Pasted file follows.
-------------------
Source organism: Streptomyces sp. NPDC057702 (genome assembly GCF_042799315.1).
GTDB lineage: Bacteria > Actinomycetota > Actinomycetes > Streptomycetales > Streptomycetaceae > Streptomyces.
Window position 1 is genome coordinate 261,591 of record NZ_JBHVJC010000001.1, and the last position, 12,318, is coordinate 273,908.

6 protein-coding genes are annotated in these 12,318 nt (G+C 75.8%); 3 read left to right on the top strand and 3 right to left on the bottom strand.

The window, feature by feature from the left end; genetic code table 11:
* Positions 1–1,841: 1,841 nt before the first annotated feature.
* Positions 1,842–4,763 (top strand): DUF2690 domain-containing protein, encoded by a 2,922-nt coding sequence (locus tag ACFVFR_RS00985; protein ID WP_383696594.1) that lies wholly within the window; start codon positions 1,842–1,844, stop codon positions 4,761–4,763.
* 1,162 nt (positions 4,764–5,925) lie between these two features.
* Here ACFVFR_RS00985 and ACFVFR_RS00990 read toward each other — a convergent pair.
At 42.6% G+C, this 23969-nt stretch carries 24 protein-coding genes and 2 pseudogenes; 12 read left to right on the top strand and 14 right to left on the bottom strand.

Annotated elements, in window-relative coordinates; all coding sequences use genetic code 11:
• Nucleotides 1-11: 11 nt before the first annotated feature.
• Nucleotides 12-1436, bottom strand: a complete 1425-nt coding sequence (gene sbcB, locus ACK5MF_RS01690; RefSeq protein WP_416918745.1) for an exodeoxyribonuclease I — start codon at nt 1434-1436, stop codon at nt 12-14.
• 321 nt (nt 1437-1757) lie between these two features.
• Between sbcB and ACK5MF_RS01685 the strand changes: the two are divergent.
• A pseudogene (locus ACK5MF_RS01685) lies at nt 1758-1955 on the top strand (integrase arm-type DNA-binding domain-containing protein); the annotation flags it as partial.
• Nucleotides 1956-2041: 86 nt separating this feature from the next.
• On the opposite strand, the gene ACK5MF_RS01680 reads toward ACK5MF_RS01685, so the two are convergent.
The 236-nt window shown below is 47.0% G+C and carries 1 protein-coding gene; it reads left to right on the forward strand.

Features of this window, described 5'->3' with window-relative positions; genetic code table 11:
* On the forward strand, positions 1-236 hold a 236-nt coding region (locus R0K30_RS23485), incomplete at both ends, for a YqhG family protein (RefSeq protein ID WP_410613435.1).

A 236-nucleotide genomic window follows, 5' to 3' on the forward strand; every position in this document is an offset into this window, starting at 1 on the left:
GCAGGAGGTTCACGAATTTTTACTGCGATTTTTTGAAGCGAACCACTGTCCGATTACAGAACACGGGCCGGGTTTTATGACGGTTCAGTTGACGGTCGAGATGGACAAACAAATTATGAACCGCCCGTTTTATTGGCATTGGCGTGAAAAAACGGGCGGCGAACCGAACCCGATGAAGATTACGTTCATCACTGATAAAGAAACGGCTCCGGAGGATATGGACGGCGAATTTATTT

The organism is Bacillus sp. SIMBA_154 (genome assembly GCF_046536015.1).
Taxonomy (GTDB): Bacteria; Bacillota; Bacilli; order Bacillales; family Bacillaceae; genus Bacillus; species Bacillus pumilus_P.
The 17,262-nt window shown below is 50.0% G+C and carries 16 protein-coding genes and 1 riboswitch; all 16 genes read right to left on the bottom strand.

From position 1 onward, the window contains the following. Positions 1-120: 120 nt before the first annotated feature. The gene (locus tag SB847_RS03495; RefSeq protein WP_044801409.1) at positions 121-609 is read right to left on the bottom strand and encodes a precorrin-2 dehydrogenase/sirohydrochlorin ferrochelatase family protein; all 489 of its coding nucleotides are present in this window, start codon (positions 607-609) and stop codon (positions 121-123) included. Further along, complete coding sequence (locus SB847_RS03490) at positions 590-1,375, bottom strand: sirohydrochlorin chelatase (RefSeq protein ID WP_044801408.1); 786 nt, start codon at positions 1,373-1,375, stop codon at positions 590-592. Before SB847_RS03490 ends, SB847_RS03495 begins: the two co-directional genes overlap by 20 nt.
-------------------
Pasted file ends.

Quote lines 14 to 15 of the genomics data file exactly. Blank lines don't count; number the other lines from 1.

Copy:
• 321 nt (nt 1437-1757) lie between these two features.
• Between sbcB and ACK5MF_RS01685 the strand changes: the two are divergent.